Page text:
Four naval ships and over 1300 men were lost on the dangerous rocks and reefs around the Isles of Scilly on 22 October, 1707. This disaster is possibly one of the British Navy’s greatest tragedies, with the greatest loss in a non-combat event.
Sir Cloudesley Shovell was Admiral of the Fleet in command of operations in the Mediterranean and had an illustrious naval career. He often made the autumn passage back to England, and was heading home on his flagship ‘Association’ with 20 other vessels on this ill-fated voyage.
The illustration with this article is an 18th century engraving of the disaster by an unknown illustrator. HMS Association is in the centre: “Sir Cloudisly Shovel in the Association with the Eagle, Rumney and the Firebrand, Lost on the Rocks of Scilly, October 22, 1707”.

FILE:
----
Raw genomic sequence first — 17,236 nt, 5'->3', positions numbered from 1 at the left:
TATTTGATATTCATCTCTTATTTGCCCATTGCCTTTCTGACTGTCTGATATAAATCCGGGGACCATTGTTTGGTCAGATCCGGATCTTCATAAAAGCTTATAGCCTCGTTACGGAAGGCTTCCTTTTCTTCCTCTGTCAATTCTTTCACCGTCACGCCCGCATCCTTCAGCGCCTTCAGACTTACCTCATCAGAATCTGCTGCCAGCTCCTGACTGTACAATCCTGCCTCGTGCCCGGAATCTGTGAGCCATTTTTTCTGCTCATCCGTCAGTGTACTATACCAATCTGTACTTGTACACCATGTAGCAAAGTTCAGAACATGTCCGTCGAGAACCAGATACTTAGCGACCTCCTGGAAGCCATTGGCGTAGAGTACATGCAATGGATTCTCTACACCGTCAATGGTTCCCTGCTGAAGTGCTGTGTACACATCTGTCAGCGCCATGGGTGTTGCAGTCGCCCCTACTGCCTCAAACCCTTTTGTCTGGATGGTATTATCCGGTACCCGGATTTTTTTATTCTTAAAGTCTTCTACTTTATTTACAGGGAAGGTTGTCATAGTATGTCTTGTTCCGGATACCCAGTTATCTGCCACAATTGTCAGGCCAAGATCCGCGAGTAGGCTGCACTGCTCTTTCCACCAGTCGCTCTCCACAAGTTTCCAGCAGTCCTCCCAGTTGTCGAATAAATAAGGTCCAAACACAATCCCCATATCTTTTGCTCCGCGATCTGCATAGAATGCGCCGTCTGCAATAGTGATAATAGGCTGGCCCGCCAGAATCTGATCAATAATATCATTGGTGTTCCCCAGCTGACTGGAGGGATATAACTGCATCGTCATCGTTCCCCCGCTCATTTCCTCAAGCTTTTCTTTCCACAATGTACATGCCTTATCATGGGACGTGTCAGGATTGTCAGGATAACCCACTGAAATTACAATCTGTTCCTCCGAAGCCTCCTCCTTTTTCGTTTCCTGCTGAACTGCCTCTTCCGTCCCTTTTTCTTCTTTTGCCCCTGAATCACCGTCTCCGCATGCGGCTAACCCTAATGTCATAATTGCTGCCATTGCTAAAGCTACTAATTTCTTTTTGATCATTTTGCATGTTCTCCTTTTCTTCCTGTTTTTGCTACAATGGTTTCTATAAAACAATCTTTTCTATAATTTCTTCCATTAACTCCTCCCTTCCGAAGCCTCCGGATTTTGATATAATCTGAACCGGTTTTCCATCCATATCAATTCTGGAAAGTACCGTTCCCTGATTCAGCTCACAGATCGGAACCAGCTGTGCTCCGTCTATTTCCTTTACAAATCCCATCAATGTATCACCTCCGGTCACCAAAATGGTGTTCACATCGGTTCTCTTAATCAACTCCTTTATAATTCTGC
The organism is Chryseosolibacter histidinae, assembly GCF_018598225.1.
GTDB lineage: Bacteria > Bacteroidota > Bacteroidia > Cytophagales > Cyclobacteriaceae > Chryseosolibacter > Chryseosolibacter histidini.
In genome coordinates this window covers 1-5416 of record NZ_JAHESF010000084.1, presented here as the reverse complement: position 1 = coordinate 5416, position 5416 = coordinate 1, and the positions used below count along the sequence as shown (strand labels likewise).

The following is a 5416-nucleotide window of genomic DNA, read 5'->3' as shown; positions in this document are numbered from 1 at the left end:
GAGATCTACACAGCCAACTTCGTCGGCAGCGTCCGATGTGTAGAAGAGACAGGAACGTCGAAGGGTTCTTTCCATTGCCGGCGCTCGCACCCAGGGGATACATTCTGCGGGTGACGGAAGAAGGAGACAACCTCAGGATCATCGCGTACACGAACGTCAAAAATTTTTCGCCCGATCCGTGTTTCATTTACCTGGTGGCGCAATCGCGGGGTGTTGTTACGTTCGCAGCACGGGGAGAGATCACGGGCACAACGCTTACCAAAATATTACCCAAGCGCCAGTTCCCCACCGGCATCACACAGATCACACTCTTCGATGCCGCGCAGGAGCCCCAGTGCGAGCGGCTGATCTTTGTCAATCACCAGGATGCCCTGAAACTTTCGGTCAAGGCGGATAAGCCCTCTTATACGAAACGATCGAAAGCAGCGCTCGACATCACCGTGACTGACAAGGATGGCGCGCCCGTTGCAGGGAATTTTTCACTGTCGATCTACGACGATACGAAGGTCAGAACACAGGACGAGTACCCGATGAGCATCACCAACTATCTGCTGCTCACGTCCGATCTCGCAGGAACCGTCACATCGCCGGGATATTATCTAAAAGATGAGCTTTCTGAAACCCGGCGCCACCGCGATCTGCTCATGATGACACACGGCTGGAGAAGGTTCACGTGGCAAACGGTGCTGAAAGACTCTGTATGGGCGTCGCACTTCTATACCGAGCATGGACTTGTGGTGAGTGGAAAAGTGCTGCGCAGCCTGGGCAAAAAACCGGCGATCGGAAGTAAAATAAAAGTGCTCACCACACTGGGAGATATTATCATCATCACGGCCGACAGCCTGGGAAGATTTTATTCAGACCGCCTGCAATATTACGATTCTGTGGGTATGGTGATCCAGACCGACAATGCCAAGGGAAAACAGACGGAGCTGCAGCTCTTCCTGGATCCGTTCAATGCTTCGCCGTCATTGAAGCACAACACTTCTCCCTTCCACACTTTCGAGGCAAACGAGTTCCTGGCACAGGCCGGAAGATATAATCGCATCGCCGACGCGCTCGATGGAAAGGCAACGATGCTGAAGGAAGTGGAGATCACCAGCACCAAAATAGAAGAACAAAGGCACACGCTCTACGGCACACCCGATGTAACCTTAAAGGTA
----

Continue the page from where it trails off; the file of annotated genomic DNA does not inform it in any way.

This was a routine voyage in well-known waters. On 22 October, the Admiral believed the fleet was heading into the English Channel and could run eastwards before a favourable gale. Several crew members spotted rocks and the St Agnes lighthouse off the south western Scilly Islands. Firing their guns in warning as they realised their position, the ‘Association’ struck the Outer Gilstone Rock and sank, ‘Romney’ and ‘Firebrand’ also sank on these rocks while the ‘Eagle’ went down off Tearing Ledge.
This disaster has been researched and discussed over the centuries, with many theories being proposed. How did it happen? What caused this serious error in navigational judgement.
There is an interesting discussion about the disaster on the National Maritime Museum, Greenwich blog.